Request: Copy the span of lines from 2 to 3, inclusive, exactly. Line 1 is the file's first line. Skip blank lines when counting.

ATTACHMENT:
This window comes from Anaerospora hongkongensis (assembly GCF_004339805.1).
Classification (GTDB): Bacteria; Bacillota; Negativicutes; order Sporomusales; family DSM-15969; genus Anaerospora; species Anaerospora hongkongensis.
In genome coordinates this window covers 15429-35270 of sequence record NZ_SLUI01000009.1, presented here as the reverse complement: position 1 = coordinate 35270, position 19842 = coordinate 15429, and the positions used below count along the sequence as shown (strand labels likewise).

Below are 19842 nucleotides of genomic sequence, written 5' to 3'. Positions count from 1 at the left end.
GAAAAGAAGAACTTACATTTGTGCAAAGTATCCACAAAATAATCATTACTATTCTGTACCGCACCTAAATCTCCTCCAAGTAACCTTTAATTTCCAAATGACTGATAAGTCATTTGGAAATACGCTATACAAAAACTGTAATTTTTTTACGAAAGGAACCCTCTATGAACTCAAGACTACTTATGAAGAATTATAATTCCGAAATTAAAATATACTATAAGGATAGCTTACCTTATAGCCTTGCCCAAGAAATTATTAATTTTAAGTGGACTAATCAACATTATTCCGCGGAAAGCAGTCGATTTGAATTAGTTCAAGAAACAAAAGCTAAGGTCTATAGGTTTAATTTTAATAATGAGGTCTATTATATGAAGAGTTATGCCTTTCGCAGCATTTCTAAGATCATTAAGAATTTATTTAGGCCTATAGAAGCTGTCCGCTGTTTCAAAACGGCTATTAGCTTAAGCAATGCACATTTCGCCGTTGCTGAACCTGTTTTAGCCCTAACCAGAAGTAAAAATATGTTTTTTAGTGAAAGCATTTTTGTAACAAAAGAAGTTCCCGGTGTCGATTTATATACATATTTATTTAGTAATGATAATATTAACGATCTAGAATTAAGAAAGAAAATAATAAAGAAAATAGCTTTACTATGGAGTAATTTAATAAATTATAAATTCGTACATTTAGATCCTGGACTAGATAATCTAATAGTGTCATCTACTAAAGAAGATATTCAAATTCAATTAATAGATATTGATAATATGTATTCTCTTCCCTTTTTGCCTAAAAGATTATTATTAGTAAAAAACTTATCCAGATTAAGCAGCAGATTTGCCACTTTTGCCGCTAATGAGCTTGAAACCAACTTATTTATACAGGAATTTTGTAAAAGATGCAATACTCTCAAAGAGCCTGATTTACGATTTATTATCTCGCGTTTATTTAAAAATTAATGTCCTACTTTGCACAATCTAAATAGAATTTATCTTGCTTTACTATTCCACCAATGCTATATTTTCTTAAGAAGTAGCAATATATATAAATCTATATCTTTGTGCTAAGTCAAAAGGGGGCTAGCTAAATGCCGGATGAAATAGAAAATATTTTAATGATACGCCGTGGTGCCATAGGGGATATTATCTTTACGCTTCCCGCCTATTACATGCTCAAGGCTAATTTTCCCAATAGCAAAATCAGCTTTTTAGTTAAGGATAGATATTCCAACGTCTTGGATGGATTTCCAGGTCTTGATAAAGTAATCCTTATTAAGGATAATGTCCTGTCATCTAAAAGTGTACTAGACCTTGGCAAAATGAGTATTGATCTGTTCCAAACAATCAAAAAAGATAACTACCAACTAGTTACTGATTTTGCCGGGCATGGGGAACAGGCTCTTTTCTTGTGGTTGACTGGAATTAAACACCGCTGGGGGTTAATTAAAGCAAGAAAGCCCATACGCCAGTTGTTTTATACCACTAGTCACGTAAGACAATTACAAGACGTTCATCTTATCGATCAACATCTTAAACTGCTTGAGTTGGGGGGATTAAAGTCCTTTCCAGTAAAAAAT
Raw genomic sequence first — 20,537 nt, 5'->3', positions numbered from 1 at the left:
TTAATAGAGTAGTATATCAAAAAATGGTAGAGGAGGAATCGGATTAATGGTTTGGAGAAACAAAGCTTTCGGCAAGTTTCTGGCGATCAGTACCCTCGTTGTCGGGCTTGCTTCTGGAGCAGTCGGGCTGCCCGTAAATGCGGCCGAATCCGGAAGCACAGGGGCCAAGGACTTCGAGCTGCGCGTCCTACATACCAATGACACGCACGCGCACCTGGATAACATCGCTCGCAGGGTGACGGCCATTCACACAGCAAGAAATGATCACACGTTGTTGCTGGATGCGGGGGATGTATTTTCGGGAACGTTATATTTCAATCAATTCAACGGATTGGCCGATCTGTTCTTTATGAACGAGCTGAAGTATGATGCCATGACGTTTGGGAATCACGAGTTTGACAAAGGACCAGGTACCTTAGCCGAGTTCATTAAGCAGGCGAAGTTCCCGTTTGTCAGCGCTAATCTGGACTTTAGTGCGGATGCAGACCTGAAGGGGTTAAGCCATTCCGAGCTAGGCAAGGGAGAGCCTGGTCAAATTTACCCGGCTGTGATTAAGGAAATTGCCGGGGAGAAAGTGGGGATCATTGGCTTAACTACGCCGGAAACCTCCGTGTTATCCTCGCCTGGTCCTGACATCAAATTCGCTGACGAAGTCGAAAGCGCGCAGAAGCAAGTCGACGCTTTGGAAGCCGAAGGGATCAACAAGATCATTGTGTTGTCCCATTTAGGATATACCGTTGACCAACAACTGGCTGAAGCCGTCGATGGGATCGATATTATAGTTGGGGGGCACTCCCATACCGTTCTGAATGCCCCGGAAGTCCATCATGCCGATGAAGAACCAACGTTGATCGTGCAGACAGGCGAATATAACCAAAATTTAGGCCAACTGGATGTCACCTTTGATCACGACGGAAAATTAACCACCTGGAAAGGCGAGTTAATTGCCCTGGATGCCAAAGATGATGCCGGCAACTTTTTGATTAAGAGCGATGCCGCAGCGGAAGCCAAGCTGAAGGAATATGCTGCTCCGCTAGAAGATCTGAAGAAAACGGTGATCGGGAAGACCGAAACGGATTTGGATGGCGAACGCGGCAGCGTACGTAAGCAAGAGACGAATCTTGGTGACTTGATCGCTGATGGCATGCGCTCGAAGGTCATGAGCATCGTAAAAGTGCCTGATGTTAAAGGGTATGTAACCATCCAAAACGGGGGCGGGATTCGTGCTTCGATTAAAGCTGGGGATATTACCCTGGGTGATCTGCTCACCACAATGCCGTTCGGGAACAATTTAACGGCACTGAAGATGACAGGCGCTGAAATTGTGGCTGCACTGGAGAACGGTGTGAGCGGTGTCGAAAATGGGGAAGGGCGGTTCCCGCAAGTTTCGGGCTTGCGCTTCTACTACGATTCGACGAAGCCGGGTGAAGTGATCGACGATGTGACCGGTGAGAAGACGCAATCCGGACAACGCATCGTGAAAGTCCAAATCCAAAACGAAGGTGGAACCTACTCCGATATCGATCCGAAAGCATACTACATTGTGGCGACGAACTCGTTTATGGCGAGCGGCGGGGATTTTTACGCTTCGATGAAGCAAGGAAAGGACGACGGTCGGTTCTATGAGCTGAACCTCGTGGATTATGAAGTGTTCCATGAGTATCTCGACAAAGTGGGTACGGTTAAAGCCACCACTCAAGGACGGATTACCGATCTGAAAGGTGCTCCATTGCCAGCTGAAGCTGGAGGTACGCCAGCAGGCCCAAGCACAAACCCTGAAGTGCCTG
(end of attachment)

Classification (GTDB): Bacteria; Bacillota; Negativicutes; order Sporomusales; family DSM-15969; genus Anaerospora; species Anaerospora hongkongensis.
In genome coordinates this window covers 15429-35270 of sequence record NZ_SLUI01000009.1, presented here as the reverse complement: position 1 = coordinate 35270, position 19842 = coordinate 15429, and the positions used below count along the sequence as shown (strand labels likewise).